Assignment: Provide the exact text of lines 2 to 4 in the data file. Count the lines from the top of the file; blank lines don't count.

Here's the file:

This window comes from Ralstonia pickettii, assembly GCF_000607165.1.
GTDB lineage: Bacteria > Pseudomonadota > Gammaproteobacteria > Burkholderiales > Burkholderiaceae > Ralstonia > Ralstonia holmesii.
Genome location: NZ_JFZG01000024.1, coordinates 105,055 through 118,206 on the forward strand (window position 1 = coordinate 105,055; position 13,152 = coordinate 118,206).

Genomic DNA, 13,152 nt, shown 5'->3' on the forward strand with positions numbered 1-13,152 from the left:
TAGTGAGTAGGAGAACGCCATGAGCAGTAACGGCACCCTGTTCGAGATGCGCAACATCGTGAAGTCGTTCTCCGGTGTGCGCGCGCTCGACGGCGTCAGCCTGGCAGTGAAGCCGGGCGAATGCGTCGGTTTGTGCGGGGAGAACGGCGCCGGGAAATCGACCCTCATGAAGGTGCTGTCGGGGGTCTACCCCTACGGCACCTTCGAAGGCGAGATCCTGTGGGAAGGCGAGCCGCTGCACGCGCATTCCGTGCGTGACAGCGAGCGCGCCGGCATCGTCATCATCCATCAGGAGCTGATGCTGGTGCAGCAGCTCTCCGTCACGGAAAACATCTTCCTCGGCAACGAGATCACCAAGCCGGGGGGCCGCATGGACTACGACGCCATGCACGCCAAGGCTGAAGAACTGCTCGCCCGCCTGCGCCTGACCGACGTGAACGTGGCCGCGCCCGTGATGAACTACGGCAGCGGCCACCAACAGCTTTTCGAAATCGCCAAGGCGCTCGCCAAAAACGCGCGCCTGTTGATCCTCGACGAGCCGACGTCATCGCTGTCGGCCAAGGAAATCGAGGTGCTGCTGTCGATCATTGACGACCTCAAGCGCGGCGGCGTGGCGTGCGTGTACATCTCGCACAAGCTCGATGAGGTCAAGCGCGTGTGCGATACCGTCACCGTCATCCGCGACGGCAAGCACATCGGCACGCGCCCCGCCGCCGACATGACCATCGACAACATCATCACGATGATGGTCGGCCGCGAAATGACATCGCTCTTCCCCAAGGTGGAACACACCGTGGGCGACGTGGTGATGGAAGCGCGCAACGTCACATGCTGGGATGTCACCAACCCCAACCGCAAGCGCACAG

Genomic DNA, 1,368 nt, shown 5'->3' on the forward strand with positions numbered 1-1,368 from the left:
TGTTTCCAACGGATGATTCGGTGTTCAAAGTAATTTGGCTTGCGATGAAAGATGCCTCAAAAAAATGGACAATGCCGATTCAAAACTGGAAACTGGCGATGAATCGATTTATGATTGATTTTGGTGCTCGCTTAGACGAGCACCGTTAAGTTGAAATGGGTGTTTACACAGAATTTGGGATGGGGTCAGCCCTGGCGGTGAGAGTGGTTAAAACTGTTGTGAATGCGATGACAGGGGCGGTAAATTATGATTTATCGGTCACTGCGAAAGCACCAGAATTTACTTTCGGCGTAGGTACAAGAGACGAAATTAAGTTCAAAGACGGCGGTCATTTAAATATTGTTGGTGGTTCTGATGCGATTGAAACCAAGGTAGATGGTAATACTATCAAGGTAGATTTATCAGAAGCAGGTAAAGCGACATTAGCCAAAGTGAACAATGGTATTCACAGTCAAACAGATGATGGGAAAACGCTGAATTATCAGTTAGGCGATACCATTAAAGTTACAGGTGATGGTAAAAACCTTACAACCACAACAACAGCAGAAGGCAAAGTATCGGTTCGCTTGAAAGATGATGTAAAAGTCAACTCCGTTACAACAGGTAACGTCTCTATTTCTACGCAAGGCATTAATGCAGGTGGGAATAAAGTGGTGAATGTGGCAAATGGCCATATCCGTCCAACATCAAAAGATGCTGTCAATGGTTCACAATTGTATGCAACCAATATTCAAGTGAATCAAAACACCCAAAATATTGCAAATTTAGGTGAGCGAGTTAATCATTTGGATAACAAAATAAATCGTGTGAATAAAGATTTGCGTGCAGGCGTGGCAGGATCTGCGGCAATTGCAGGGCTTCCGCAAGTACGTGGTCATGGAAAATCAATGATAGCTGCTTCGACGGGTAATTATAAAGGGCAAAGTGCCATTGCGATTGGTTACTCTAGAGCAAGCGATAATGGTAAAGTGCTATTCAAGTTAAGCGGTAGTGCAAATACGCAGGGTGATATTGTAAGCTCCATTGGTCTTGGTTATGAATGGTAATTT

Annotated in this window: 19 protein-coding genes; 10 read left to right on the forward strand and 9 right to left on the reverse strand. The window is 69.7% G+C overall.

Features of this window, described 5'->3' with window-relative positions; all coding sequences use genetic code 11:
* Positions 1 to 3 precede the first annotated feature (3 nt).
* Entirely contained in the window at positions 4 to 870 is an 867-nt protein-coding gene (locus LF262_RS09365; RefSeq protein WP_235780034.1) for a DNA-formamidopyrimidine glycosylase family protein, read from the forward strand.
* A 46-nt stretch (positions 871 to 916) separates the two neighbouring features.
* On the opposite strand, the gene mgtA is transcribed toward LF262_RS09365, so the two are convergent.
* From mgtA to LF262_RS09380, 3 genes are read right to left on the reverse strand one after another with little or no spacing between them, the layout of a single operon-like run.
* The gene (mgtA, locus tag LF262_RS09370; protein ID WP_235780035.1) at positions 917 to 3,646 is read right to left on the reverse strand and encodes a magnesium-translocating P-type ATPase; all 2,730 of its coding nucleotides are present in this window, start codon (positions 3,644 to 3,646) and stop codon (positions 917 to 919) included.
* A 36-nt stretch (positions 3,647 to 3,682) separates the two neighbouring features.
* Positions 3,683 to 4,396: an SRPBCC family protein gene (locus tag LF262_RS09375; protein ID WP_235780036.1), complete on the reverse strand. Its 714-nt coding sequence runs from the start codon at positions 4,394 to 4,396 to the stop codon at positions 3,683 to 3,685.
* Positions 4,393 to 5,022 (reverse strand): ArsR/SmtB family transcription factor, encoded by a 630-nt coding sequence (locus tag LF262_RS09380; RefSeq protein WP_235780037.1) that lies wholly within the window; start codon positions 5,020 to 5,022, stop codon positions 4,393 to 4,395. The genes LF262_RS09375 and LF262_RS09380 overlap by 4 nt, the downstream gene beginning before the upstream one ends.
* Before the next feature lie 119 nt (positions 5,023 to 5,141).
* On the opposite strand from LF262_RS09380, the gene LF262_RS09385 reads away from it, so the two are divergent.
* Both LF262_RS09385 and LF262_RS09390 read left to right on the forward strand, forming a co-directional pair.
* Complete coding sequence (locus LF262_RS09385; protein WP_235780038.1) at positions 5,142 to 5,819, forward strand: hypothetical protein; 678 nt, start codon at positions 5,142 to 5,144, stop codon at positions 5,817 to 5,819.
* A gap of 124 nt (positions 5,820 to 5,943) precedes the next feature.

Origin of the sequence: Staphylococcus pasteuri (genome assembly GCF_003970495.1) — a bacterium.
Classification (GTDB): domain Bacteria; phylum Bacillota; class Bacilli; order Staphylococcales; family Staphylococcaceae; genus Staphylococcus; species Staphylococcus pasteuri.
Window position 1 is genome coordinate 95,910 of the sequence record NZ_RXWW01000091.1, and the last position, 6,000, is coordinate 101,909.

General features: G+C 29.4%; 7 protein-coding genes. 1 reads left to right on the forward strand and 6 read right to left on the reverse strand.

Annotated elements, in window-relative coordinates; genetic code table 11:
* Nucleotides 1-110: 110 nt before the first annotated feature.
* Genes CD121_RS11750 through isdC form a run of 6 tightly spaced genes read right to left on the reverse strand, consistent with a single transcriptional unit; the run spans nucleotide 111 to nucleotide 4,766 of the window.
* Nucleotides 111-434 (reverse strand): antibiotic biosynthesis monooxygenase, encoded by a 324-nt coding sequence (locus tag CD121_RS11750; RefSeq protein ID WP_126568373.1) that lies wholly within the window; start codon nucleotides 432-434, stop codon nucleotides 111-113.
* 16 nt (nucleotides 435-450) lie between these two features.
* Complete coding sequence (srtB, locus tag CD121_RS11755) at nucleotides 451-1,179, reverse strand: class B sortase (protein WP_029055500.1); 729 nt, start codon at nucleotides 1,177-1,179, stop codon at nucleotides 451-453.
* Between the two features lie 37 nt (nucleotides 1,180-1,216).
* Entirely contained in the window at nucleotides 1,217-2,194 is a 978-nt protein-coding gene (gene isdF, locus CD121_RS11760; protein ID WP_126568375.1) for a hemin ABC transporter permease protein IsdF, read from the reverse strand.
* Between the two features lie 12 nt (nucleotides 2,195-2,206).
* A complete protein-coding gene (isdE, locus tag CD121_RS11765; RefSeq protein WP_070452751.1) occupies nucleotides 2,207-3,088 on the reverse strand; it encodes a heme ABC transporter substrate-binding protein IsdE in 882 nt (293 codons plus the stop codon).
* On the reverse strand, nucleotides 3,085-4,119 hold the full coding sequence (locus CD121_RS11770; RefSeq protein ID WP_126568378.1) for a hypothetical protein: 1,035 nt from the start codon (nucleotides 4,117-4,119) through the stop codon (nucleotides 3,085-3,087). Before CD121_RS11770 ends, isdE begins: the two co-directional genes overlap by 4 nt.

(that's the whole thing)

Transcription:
GTDB lineage: Bacteria > Pseudomonadota > Gammaproteobacteria > Burkholderiales > Burkholderiaceae > Ralstonia > Ralstonia holmesii.
Genome location: NZ_JFZG01000024.1, coordinates 105,055 through 118,206 on the forward strand (window position 1 = coordinate 105,055; position 13,152 = coordinate 118,206).

Genomic DNA, 13,152 nt, shown 5'->3' on the forward strand with positions numbered 1-13,152 from the left: